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This paper seeks to describe a program that provides quick and relevant library instruction and research support for teaching faculty and their students within the context…
This paper seeks to describe a program that provides quick and relevant library instruction and research support for teaching faculty and their students within the context of the classroom.
The paper identifies the pressures on teaching faculty to improve critical inquiry and to conform with the state requirements and demands of future employers as providing an opportunity for academic librarians to present library instruction as a win‐win solution, consistent with library priorities in supporting research and promoting information literacy.
This project describes a strategy for implementing a drive‐by BI mini‐session, including identifying key courses and faculty, contacting them, positioning the drive‐by BI opportunity for the best effect and impact, and following up with the faculty and students.
This approach is particularly useful for librarians who are striving to reach teaching faculty and, through them, students with the benefits of information literacy, library support and research methods.
This paper describes a proactive approach to library instruction, one that acknowledges the demands upon and goals of both students and faculty in the classroom.
This article seeks to look at the need for a library request system that can provide improved relationship management and personalized services, and meets public…
This article seeks to look at the need for a library request system that can provide improved relationship management and personalized services, and meets public expectations about advances in technology and self‐service applications. In this case, a homegrown solution fills a need in an efficient, cost‐effective and gratifying manner.
After investigating established reserves systems and finding them lacking in relationship and process management features, the libraries got to the point where library staff started looking for internal solutions to request tracking and workflow issues when a homegrown automated solution was discovered; Library Systems, the libraries' internal technical support unit, had developed a very versatile “Helpdesk” system that tracked the status of computer work and problem requests. This system had been adapted by other libraries and organizations around the country for a similar purpose and provided a simple yet versatile interface that would lend itself well to developing a system for reserve request tracking and process management.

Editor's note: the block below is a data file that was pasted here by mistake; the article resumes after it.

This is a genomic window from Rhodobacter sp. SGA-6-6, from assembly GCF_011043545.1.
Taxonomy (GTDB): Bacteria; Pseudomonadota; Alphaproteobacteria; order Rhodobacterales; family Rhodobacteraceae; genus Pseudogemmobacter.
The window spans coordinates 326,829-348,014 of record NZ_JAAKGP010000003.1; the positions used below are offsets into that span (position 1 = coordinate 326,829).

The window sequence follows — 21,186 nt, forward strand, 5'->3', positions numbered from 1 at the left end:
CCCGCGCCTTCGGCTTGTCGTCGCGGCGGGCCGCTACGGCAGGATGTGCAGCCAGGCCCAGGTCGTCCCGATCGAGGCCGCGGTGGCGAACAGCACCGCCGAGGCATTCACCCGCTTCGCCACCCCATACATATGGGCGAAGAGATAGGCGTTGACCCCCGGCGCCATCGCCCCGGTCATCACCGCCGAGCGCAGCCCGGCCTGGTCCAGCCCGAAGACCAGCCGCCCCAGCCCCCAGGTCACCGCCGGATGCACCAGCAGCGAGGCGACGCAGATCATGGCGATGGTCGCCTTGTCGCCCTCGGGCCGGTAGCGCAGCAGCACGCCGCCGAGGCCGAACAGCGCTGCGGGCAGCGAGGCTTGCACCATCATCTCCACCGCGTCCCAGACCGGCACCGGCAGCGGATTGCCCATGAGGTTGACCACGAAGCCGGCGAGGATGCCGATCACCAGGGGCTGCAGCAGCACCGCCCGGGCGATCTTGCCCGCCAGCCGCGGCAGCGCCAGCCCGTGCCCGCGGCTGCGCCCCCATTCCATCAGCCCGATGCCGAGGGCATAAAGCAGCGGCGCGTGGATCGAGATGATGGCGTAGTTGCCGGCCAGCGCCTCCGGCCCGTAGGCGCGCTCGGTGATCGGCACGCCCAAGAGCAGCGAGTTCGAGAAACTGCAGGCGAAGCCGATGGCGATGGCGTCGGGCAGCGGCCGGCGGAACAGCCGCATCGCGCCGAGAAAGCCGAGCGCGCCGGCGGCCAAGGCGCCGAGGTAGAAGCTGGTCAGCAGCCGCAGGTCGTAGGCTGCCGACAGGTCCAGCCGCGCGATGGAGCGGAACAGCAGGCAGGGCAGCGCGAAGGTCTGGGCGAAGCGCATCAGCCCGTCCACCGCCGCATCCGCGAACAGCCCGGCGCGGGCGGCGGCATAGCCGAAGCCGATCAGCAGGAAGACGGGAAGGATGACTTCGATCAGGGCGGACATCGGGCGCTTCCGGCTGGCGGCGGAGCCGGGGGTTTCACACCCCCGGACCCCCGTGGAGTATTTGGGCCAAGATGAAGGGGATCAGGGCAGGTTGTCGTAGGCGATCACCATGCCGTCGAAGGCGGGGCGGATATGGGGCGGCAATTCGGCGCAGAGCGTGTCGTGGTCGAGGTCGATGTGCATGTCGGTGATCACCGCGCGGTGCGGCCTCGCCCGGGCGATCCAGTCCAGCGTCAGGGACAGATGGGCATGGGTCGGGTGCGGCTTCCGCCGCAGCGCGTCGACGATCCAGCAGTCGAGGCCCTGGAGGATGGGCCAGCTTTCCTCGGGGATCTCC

After making use of this system over three terms including a busy Fall 2006, ResDesk has made a huge positive impact on workflow and communication. Instructors can, and do, check the status of their requests at their own discretion resulting in fewer visits from stressed out instructors. The system itself has been phenomenal in managing the request, allowing reserves processing, even though there are more requests than ever, to be more efficient than ever. For comparison, even though the number of requests has steadily increased, the amount of processing time, with the implementation of ResDesk, has steadily decreased.
While there have been many articles published on customer‐relationship management systems, they are firmly entrenched in the business sector and there has been little discussion in library literature about a system that would automate all communications and workflows surrounding interaction with patrons, from request to completion.
As academic libraries face growing challenges from the declining economy, deteriorating administrative support, increasing patron demands and fiscal accountability, as…
As academic libraries face growing challenges from the declining economy, deteriorating administrative support, increasing patron demands and fiscal accountability, as well as the expanding competition from both technology and retail industries, there is an opportunity to be more responsive to academic library customers and more strategic in the services provided to them. A boutique service model, generally, employed in high-end retail industries, may be adapted for academic libraries to provide a proactive, specialized approach to serving faculty and students. In the context of libraries, this model is focused on service that is personalized, user-driven, and technology-enhanced. It can be employed with the efforts of subject librarians and library personnel with minimal additional cost and would have a profound impact on the customer service experience. This chapter describes how the Policy Sciences & Economics Library at Texas A&M University (TAMU) has successfully implemented a boutique services model. It discusses the emphasis on a customer-intimacy strategy, focusing on relationship building of the Library and liaison librarians with its customers, the faculty, and students of the Departments of Political Science and Economics and the Bush School of Government and Public Service. A number of collaborative projects and services have been borne out of this effort and the result has been a measure of embeddedness that permeates the curriculum and research activities of those serves and increases the effectiveness and impact of the services provided by the library. The various efforts and innovations are easily transferable and scalable to other types of libraries.